- self-motivated, with strong organizational skills and ability to work in a distributed remote team, you should know how to effectively allocate your time when solving hard problems
- you are passionate about open source
- experience with AGILE methodology
- That was a solid ground for the next step.
I realized that I need to change how I apply for a job and how I handle technical interviews.
I need to learn how to solve problems, be good at algorithms, data structures, time and memory complexity.
I should have a more attractive CV and to write cover letters that hits 10 out of 10 in the minds of employers.
The third month was dedicated to improvements and learning.
I read the documentation for tools, languages, and frameworks popular in 2019. I practiced algorithm challenges, solved exercises on exercism.io, codewars, interviewcake.
I changed my CV based on the requirements of employers. No lies. I just adjusted what I have with what companies want.
Also, I have changed the way I think about Cover Letters. I can’t stress how important what we write in cover letters. The aim of every of my next cover letter was to convince an employer that I am the right person for the job. In what I truly believed.
These changes worked amazingly. Almost every application had a response and an offer for an initial interview.
One of the new job applications was for the Senior Software Developer position at Jerry.ai.
I went through initial email with questions, the first screen call, a code challenge, 2 technical interviews and interview with a co-founder and now I am a senior software developer at jerry.ai.
What I learned
Make mistakes to learn. Although the feeling of failure is unpleasant and can demotivate, you have to take something else from them. The most valuable thing in failure is that you have a chance to learn.
How to make a better CV
Throw away a long list of skills. Instead, focus on listing what you actually did on your previous jobs.
Write out every detail of your previous work experience. Make emphasize on what you have built and achieved.
Keep other parts like education, volunteering, publications, open source contribution, not relevant work experience, contacts as short as possible. Terse one-sentence references are more than enough.
It is better to emphasize on most important, what you actually did, and avoid distractions in your CV.
A cover letter is crucial
Before I learned how to write good cover letters every my job application was refused with “unfortunately not” or left without an answer.
Every cover letter I wrote was aimed to cover as much bullet point from a job description “Skills & Requirements”.
Here is a real example of my cover letter:
Hi, I am Di, a positive full stack web developer.
I am from Russia, Vladivostok it is close to Tokyo, ~2h flight.
I believe I can add value to the team because:
familiar with Elixir/Erlang programming languages
have experience with Azure and Docker
passionate to write maintainable, reusable, and testable code
love to refactor code by the principle: “for each desired change, make the change easy, then make the easy change”
have 2 years of experience to work in a distributed international team within a small startup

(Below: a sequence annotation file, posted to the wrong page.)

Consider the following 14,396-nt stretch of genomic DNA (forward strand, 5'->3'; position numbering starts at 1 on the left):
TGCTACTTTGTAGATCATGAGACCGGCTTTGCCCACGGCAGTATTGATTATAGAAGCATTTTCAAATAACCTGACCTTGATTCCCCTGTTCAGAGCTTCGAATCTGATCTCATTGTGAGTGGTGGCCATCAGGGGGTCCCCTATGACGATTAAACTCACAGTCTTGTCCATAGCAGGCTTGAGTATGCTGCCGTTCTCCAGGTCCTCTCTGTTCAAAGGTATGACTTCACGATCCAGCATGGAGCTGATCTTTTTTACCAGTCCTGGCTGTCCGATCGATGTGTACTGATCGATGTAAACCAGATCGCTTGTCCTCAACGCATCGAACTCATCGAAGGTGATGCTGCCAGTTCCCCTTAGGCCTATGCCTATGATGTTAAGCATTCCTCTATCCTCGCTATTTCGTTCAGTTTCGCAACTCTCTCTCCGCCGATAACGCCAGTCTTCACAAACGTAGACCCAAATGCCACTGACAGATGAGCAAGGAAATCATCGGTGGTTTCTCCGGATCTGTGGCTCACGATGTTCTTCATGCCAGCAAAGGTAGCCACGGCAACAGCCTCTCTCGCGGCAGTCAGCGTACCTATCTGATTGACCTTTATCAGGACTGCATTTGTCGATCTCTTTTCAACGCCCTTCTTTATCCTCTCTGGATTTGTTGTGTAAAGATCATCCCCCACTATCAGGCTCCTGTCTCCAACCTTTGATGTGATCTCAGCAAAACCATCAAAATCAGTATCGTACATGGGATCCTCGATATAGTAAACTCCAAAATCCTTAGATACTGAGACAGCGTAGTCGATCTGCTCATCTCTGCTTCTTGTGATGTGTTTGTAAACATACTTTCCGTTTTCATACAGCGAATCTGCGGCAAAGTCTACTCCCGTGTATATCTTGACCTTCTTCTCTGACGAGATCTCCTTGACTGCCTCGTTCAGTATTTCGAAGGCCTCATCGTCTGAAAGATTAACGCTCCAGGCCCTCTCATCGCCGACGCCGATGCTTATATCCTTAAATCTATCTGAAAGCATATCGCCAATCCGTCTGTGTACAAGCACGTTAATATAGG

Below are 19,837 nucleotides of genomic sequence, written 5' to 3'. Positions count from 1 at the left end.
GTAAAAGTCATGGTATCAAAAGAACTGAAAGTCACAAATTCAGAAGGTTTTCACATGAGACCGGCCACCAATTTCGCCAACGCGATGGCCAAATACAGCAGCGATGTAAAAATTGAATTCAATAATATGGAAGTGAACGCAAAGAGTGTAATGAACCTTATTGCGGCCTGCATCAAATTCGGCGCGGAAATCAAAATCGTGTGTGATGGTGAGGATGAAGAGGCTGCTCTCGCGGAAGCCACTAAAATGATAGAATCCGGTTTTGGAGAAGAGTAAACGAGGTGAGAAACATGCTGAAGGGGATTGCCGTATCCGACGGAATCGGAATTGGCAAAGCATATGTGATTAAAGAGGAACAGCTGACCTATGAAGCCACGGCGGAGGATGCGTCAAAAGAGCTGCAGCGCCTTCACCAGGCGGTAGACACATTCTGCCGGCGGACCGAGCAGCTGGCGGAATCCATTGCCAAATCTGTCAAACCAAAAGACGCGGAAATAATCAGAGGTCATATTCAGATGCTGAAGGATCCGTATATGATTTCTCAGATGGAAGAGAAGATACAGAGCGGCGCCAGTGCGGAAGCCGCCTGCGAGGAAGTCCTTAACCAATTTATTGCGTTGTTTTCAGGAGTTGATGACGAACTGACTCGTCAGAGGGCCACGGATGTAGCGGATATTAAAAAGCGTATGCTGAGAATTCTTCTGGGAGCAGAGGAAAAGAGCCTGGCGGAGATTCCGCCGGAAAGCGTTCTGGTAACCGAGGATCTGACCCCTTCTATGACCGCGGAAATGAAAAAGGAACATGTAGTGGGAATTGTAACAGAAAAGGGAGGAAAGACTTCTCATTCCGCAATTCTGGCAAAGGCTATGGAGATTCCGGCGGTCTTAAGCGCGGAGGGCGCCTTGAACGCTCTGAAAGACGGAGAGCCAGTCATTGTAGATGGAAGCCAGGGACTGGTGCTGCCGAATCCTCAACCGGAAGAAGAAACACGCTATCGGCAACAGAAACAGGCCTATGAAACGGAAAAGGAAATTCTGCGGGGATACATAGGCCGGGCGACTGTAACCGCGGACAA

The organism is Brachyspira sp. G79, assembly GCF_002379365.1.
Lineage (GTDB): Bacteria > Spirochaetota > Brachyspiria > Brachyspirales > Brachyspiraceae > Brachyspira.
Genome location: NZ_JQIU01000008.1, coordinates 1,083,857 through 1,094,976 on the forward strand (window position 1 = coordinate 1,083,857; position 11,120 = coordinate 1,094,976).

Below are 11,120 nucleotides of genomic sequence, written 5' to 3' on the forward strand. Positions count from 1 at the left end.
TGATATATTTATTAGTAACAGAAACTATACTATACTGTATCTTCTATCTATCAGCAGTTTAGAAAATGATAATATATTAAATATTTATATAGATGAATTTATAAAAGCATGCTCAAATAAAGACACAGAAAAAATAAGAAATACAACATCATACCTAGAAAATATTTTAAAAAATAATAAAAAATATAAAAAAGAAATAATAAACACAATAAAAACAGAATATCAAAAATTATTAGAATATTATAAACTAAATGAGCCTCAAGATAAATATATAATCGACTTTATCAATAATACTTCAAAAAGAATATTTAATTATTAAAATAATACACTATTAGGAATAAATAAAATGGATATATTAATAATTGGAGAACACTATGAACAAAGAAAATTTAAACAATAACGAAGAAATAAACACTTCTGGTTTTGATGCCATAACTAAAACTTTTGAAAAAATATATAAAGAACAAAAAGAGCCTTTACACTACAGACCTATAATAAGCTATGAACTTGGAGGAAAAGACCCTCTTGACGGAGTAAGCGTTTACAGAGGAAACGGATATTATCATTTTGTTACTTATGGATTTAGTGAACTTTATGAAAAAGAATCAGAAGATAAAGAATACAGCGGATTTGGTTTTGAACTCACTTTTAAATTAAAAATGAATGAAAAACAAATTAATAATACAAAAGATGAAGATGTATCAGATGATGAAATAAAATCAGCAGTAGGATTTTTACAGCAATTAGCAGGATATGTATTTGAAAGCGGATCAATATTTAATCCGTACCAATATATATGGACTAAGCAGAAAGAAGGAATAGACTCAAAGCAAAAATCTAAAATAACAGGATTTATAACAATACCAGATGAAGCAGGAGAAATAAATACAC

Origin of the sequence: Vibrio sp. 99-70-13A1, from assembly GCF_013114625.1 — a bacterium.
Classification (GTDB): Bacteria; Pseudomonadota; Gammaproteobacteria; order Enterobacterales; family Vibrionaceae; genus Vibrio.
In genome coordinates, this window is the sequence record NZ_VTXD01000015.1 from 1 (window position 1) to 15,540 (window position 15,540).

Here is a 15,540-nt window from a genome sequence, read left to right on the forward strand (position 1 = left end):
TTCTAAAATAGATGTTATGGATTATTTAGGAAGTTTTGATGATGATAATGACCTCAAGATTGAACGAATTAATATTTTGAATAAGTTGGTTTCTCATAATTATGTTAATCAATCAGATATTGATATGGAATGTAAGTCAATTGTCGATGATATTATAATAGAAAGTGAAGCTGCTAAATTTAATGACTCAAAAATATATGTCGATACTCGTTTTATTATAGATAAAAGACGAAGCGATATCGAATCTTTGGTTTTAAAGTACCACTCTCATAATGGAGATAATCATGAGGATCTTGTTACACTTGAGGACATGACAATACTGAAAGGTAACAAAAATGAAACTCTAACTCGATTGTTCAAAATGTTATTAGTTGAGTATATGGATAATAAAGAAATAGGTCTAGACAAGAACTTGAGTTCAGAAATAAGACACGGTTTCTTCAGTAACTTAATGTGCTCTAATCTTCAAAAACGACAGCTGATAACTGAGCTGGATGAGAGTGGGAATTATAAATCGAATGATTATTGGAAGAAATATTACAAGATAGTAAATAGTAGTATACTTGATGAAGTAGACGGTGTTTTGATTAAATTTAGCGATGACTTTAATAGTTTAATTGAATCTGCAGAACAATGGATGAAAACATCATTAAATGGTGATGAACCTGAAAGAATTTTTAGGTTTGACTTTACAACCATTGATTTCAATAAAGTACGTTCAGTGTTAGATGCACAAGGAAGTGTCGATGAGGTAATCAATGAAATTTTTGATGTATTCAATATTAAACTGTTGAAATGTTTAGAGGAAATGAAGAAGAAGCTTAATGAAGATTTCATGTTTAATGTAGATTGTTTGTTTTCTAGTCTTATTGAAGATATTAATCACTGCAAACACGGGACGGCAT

have DevOps and System Administration experience
have experience with React and Redux
learning GraphQL and TypeScript at the moment
The cover letter is a continuation of your resume. Write in every meaningful thing for a job position that you applying to.
How to overcome nervousness on an interview
First, you are an interviewer too. There is a possibility that the company in which you are actually interviewing does not suit you. This mental trick will help to feel psychologically equal with the interviewer.
Second, 15 minutes before the interview take a sheet of paper and write 2–3 affirmative statements, 10 times each.
“I successfully passed an interview in company X”
“I successfully passed an interview with Dan”
“I’m great engineer, because I’m always learning”
You get the idea.
Our brain programmable, it’s wise to put positive thoughts in it. Otherwise, it will be full of anxieties and fears.
Have questions to ask
You definitely want to know as much as possible about your next place of work. Prepare about 5 questions, it is a reasonable quantity.
By asking good questions you will leave a better impression.
Here are what I usually asked:
what does a typical X-company programmer’s day look like?
what is the most challenging part about being a developer at X-company / developing a company’s product?
what is most exciting about working at X-company/developing a company product?
tell me about the key engineers of the development team. (here I what to know will I work alongside great engineers)
in which direction the X-company expects me to develop in the next 2–3 years? (here I want to know if my interest is aligned with opportunities to grow and learn within X-company).
Ask why not me
In case of rejection ask an interviewer in respectful form why you are not a person for a job. Make clear that you are not going to complain and dispute the reasons behind the refuse that you got.
You not always will get an answer, but this question is totally worth to ask because it is valuable information to apply the next my advice.
Apply the iterative approach
After each interview, no matter successful or not, make retrospective.
What went well and what didn’t. What questions you didn’t be prepared to answer, what you didn’t know, what should be prepared for the next interview.
Consider eliminating gaps in skills and knowledge. Think about how not to repeat mistakes in the next interview.
Improve your CV and cover letter based on a knowledge what you get from last interview or job application.
Get feedback and analyze every failure. Failure is the best source of information and inspiration to get better.
Ask questions. You are interviewer of your next employer.
Learn a lot. Make learning your second nature. It is fun. It is rewarding.
Enjoy the process. Applying for a job and taking interviews is a lot of fun. You do not need to be nervous, because you are doomed to success.